Even in clinical trials, the point in the patient’s cancer journey (and date!) on which they enter a group that is studied may differ because individual patients may wait different amounts of time before starting a study treatment. The effect of this waiting is called left-truncation and can lead to errors in the results unless appropriate statistical analysis methods are used.
Real-world data (RWD) from electronic health records (EHRs) are commonly subject to left truncation, a type of selection bias that occurs when patients need to survive long enough to satisfy certain entry criteria. Standard methods to adjust for left truncation bias rely on the idea that there is marginal independence between entry time and survival time, which may not always be the case in practice.
Researchers showed in this manuscript that relaxing the necessary assumptions for valid inference under left truncation allowed for a broader range of analyses to be conducted and that conditionally independent left truncation can be easily tested for, and result in unbiased estimates from common survival analyses.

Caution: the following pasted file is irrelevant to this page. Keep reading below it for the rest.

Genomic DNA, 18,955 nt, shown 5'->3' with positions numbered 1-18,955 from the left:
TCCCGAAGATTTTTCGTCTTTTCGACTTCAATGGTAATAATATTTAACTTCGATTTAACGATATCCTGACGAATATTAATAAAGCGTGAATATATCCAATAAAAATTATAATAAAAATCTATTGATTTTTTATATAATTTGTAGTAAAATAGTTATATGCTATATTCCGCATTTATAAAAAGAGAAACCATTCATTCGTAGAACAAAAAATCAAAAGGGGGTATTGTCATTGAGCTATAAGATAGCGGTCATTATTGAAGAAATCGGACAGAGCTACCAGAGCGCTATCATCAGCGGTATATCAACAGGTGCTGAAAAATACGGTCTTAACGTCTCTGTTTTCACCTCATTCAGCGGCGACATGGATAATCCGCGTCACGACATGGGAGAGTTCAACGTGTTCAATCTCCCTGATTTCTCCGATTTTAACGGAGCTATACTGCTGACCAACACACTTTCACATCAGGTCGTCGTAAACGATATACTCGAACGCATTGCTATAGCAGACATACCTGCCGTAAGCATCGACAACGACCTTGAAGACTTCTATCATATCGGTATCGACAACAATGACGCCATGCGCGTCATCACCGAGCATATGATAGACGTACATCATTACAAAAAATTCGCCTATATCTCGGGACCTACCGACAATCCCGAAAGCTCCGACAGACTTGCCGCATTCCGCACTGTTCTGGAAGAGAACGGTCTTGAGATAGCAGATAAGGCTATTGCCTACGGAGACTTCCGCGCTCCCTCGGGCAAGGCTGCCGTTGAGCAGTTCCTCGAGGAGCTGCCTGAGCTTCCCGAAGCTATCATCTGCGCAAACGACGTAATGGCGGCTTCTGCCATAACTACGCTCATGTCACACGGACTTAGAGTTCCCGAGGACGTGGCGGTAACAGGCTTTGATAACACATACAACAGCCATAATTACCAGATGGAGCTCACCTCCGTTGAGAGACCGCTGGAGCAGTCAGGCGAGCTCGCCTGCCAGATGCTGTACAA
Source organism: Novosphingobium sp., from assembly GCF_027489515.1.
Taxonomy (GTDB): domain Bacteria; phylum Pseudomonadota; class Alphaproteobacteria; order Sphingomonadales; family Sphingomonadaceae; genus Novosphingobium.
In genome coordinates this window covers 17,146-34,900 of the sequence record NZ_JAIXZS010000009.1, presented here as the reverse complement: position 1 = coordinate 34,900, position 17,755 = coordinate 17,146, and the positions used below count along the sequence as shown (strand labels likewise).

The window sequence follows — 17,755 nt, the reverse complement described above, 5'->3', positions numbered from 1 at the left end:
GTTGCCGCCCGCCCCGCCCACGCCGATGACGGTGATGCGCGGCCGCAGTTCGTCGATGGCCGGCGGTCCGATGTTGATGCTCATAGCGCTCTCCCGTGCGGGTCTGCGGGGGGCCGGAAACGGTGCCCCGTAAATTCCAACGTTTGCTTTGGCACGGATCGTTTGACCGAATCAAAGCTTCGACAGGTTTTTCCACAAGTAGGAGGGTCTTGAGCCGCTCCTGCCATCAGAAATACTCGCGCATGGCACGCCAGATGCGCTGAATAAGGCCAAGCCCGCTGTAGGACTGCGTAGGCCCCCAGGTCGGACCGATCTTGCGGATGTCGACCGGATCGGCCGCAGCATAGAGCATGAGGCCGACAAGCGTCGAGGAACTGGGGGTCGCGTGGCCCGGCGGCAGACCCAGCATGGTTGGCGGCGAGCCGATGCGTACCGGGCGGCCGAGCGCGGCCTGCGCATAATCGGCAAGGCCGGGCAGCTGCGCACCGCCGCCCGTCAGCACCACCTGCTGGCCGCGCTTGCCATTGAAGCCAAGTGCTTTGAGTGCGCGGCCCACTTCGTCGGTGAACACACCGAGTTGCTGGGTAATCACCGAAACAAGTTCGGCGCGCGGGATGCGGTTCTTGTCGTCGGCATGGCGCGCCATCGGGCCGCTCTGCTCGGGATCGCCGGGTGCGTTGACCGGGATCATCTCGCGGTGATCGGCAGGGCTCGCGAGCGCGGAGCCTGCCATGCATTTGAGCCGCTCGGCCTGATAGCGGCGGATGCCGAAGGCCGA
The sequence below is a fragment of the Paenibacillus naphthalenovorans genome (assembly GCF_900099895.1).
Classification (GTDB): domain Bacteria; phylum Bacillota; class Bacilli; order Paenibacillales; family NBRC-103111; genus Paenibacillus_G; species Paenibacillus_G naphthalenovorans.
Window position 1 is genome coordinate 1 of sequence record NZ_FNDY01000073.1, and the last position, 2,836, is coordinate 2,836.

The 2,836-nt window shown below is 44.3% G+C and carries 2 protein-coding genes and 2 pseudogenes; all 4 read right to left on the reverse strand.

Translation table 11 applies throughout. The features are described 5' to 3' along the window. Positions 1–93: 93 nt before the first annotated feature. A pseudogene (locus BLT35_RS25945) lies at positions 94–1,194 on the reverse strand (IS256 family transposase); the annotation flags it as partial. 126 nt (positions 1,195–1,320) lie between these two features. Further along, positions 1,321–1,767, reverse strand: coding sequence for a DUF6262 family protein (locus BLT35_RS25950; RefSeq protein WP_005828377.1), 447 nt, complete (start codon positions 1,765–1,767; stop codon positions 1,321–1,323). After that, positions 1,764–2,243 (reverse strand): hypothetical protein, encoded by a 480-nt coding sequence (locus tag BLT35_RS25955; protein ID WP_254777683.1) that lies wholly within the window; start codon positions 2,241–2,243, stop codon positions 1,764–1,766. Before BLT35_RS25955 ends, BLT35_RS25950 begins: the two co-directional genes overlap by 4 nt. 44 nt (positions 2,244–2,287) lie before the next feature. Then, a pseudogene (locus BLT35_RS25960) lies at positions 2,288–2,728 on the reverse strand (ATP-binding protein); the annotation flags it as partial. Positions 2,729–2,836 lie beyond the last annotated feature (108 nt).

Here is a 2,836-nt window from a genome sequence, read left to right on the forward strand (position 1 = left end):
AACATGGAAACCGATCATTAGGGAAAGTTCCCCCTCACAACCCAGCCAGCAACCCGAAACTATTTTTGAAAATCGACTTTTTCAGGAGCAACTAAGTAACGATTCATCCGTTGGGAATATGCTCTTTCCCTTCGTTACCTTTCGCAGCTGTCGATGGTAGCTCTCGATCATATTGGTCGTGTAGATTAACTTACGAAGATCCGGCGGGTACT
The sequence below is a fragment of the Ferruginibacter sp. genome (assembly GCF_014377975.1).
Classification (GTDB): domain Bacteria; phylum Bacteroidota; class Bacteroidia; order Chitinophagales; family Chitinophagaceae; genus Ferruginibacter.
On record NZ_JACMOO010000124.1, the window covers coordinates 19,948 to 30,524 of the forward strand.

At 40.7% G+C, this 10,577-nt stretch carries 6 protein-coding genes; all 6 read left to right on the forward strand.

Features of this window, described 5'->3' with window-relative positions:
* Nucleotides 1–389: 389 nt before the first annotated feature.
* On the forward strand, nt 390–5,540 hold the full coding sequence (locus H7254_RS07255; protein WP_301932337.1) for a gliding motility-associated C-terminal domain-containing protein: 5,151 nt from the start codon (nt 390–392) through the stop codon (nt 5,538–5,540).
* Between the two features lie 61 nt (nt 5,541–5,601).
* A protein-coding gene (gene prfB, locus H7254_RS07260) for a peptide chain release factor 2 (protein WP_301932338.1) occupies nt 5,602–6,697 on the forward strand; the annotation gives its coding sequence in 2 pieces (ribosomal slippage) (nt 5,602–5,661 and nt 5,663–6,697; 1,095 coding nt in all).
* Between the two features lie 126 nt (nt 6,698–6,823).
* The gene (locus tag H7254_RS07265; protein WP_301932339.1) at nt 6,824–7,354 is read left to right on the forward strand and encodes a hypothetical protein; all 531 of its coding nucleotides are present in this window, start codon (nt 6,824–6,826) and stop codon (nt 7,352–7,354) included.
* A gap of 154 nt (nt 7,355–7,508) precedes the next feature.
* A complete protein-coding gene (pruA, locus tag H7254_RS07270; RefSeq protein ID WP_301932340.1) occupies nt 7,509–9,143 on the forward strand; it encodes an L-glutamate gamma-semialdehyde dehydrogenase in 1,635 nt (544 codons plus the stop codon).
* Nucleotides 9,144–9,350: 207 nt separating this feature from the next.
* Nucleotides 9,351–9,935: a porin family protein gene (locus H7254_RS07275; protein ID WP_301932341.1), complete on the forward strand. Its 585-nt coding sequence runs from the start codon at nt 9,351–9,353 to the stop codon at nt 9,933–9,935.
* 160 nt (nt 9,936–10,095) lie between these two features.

Why this matters
Better methods such as those presented in this manuscript increase confidence in research results.
EHR-data sources are gaining in sophistication, and with them, the analytic instruments that allow researchers to gather reliable evidence from them. This methodological study furthers our understanding of the biases present in certain observational data, such as clinico-genomic data, their potential analytic impact, and proposes mitigating approaches to those issues. It is therefore a prime example of the type of conceptual work necessary to unlock the potential of EHR-derived data with analytic insight and integrity.